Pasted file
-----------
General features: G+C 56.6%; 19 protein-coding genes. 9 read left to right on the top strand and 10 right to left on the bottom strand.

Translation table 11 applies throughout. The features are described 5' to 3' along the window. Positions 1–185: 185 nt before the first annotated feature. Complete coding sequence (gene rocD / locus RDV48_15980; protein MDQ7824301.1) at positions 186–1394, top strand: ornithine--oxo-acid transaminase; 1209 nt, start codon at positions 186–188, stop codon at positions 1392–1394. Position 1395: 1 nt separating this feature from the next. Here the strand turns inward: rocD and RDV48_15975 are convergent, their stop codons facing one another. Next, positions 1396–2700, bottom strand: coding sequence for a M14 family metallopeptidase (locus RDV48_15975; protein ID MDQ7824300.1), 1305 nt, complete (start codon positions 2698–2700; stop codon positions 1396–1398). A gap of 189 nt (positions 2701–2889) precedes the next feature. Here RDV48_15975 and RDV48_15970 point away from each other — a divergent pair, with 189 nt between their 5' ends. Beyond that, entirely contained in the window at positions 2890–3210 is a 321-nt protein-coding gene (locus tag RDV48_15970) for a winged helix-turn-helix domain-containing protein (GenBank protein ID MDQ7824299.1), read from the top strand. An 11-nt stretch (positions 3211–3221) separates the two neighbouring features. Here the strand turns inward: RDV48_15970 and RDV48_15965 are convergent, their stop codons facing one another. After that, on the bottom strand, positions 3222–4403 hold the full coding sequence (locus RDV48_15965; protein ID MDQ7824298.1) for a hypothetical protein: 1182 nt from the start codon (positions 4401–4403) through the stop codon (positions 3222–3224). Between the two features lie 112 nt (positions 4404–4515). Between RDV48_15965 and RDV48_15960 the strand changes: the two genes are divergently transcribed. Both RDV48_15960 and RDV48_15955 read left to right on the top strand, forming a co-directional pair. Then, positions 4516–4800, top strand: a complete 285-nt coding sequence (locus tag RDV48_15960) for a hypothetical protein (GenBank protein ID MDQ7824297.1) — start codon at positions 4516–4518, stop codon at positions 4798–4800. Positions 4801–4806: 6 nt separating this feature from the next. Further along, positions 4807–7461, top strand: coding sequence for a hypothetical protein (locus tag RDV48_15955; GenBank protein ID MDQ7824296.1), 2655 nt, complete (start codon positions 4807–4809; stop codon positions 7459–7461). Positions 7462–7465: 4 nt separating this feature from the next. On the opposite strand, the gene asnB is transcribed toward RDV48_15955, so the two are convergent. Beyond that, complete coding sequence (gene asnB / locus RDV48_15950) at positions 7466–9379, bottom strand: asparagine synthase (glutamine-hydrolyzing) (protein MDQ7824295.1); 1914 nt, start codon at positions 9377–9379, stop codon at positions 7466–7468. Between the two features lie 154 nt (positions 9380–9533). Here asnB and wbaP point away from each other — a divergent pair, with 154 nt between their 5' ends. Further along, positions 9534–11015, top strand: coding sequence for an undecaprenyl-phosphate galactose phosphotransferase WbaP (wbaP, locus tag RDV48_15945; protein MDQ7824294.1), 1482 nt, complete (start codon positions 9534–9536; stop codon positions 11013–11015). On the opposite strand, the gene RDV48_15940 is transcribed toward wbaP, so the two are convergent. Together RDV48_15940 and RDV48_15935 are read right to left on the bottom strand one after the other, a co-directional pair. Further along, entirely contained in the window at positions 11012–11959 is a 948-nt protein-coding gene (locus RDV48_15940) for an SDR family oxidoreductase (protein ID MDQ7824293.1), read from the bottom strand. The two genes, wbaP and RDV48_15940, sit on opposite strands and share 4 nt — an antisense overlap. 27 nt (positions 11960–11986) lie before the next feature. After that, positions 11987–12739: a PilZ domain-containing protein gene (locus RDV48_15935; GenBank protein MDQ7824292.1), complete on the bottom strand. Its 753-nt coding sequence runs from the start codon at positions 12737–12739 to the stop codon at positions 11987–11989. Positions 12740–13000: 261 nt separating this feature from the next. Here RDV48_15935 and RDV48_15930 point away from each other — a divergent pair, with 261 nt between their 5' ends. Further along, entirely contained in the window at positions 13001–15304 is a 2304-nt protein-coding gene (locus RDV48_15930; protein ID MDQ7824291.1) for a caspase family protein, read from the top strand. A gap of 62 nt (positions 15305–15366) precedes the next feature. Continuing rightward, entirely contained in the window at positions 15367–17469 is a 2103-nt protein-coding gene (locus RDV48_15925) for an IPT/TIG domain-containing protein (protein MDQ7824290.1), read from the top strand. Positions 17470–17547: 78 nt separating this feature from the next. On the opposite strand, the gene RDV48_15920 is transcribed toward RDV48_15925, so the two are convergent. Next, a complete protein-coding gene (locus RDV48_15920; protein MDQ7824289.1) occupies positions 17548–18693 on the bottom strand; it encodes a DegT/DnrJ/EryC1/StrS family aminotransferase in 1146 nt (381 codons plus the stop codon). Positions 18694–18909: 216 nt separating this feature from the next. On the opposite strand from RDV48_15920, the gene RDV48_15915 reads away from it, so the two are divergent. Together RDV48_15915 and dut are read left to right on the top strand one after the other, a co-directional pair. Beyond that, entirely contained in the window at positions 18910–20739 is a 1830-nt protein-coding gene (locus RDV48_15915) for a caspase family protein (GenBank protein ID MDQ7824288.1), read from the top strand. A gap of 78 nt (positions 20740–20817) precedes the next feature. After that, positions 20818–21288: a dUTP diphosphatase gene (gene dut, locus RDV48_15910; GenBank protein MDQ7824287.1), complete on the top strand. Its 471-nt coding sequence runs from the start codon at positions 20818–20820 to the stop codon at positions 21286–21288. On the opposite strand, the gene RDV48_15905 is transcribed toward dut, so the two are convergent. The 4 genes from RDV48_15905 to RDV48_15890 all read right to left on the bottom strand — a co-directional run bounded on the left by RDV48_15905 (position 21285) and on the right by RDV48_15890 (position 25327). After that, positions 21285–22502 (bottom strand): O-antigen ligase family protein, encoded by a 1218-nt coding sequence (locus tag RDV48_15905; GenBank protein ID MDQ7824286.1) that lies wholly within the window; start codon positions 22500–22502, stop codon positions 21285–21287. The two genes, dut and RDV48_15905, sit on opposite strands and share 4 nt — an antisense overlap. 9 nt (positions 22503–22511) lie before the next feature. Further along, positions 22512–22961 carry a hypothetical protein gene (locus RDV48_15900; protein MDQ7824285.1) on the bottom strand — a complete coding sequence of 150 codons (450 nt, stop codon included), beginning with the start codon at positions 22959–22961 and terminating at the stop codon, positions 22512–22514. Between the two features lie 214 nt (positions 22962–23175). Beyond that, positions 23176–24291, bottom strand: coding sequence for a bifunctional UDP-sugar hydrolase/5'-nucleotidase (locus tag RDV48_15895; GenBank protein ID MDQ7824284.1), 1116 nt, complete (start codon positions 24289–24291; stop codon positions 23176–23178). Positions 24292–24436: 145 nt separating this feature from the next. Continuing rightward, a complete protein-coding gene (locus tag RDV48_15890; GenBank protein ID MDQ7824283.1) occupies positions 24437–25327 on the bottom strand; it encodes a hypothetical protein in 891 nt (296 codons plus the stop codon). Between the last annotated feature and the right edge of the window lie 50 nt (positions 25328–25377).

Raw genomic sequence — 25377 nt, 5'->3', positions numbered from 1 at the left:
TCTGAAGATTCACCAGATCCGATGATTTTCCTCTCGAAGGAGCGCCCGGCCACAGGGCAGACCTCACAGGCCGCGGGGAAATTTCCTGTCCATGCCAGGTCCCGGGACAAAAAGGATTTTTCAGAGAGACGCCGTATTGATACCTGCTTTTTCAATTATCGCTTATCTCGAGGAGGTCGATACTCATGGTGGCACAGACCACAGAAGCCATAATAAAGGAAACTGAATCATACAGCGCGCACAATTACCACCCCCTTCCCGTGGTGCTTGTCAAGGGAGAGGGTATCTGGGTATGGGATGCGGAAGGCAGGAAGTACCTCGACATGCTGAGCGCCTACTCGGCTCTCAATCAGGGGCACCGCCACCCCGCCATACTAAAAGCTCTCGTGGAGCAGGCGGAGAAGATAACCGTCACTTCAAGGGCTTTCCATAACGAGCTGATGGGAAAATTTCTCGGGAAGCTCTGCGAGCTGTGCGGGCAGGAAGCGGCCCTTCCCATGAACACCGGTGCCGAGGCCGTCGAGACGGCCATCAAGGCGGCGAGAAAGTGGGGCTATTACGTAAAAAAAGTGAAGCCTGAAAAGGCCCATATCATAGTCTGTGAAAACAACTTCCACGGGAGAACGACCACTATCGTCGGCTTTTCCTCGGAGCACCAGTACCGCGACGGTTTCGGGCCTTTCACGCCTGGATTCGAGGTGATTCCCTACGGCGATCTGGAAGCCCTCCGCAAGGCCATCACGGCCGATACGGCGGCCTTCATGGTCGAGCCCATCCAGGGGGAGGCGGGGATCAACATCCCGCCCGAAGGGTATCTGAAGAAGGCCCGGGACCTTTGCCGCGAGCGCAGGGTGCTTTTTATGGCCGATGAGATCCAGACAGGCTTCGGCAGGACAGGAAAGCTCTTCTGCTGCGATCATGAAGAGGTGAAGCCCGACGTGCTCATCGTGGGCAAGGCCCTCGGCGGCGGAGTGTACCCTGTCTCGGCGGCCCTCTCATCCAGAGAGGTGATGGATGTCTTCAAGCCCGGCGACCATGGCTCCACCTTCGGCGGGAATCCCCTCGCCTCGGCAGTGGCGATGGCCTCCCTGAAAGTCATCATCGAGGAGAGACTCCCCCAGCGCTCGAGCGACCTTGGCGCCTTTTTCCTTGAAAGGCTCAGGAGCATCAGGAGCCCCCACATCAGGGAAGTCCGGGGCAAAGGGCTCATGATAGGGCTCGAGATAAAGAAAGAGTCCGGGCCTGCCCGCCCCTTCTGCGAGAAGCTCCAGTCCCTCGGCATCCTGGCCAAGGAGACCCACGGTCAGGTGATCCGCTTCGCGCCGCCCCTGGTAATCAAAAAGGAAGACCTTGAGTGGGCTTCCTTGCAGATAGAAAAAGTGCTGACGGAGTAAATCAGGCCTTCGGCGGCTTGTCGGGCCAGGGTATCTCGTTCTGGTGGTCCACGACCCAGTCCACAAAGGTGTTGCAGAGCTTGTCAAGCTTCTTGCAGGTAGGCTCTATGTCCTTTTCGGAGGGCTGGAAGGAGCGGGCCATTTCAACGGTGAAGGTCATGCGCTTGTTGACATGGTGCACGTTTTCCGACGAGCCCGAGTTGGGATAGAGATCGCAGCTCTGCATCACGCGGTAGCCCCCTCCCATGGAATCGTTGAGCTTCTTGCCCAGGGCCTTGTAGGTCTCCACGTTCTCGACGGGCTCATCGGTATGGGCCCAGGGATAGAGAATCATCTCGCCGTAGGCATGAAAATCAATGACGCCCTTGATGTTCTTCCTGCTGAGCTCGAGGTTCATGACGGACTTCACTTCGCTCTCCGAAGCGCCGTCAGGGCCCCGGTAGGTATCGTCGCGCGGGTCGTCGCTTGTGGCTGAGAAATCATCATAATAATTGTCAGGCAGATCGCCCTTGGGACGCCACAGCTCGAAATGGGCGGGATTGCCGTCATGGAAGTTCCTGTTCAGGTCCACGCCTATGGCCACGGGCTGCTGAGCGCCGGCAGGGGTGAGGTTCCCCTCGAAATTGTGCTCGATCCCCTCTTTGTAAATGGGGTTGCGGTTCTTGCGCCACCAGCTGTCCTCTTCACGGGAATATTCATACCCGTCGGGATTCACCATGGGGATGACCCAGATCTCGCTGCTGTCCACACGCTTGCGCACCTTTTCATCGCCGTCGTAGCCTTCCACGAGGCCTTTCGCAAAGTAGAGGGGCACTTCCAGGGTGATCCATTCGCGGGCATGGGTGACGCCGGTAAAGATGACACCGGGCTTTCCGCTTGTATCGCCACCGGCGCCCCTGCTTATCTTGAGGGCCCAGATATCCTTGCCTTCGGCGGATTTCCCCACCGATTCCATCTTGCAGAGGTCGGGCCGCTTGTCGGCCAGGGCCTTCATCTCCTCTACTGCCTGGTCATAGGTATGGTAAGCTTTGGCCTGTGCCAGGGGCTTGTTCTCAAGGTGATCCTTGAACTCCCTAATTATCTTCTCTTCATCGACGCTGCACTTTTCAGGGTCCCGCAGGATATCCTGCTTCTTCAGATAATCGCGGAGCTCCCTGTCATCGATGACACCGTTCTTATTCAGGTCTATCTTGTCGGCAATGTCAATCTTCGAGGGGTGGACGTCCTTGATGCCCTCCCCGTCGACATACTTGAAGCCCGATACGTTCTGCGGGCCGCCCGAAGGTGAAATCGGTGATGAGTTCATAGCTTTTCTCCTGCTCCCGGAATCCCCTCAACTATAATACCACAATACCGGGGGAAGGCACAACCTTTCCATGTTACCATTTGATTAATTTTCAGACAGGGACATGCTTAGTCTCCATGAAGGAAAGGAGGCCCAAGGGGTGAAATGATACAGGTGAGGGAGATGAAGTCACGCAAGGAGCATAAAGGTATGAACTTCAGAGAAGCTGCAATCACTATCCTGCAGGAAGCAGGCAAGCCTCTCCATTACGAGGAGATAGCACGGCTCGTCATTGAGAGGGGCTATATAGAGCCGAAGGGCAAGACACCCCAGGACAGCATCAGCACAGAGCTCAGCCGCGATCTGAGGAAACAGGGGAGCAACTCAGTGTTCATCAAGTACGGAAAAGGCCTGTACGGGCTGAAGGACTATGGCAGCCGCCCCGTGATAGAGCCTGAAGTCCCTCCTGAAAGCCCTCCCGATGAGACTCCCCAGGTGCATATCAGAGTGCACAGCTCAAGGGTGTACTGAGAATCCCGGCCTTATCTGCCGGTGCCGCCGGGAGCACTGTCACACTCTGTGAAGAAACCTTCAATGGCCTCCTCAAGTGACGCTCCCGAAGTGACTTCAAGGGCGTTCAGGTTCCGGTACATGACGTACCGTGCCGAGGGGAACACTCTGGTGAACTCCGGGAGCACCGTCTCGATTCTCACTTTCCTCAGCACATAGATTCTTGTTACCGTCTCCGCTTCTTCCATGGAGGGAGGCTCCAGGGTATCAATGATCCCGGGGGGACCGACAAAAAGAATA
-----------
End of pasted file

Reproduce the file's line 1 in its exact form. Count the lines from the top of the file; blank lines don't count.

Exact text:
General features: G+C 56.6%; 19 protein-coding genes. 9 read left to right on the top strand and 10 right to left on the bottom strand.